Don Larsen on perfect game: Dodger batters in ninth looked like Williams

Don Larsen as told to the United Press

NEW YORK -- I'm plumb in another world and it feels so gosh darn good I don't think I'm ever coming back.

Imagine something like a perfect game happening to me. It can't be true. Any minute now I expect the alarm clock to ring and someone to say, "Okay, Larsen, it's time to get up."


My legs are still rubbery all over and I'm so nervous and excited I don't even know what day it is.

Until today, the only thing I ever knew about a perfect game is that I read about it somewhere in a record book. The last one was back in 1922, they tell me, and I didn't think I'd ever see one, much less pitch one.

Can't think straight

If this story doesn't read altogether right it's only because I still can't think straight. Honestly, in that last inning there I was so keyed up about the whole thing I almost fell down.

Everything is still a little hazy but I remember striking out pinch hitter Dale Mitchell on a fast ball for the final out. Just before I threw the ball I said to myself, "Where, here goes nothing."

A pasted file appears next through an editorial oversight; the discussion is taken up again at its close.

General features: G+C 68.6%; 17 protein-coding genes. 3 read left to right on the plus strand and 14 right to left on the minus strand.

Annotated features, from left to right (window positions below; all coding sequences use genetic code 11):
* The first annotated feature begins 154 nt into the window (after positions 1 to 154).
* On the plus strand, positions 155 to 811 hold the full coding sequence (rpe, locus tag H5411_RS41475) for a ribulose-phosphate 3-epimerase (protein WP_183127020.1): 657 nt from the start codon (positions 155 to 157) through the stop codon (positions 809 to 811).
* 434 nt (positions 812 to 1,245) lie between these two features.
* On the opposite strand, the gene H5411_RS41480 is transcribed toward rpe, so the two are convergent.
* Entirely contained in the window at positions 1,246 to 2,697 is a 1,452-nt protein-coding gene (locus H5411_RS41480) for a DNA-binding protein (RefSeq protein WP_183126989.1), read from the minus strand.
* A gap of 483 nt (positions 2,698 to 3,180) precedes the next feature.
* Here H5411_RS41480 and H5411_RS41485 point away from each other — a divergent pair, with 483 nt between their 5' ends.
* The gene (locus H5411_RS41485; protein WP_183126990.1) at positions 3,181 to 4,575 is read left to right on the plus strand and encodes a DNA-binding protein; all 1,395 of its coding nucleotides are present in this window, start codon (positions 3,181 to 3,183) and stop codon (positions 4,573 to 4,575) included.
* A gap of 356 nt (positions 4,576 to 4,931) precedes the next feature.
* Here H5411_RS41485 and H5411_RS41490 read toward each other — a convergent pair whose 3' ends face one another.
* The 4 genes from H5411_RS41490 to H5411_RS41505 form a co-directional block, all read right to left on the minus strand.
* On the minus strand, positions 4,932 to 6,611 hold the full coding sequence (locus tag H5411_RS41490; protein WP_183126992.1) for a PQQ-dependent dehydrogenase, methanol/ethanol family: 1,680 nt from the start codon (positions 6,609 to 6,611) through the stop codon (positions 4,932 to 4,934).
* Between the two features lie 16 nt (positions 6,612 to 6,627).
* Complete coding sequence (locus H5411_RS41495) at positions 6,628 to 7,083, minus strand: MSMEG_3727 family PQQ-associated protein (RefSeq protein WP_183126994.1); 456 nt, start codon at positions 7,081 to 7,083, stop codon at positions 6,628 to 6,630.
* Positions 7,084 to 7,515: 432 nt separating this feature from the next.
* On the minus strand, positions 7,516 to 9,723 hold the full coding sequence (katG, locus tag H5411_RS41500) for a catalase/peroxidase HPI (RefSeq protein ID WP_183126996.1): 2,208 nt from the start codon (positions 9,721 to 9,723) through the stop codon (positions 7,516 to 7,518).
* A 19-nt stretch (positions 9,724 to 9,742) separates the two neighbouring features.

I'm not what you call a real praying man but once out there, in the eighth or ninth, I think it was, I said to myself, "Help me out somebody."

And I had plenty of help, too. That catch Mickey Mantle made on Gil Hodges' long liner in the fifth saved my bacon. And Andy Carey and Gil McDougald teamed up to pull me out of a hole when they robbed Jackie Robinson of a base hit in the second.

The lightest squeeze I had was in the fifth on that ball Sandy Amoros hit. I was plenty lucky on that one. I thought it would be a homer and tie the game up but it curved foul and was i tickled.

Victory only concern

Along about the sixth or seventh I realized I had a no-hitter but I never seriously thought about any perfect game. All I was mainly concerned about was just winning the game.

I was especially anxious to make up for that lousy start I had against Brooklyn. You know, the game in which I was six runs ahead and then was taken out in the second inning.

Casey Stengel has had a lot of faith in me this season -- he sided with me when others didn't -- and I just wanted to show him that his confidence wasn't misplaced.

Anyway, I hope my mom out in San Diego was watching the game. I think she was.

Mom always tells me to be careful about how I pitch to Ted Williams. Ted wasn't swinging against me out there today but you know something? In that ninth inning, every one of those Dodger batters I faced looked like Williams to me.

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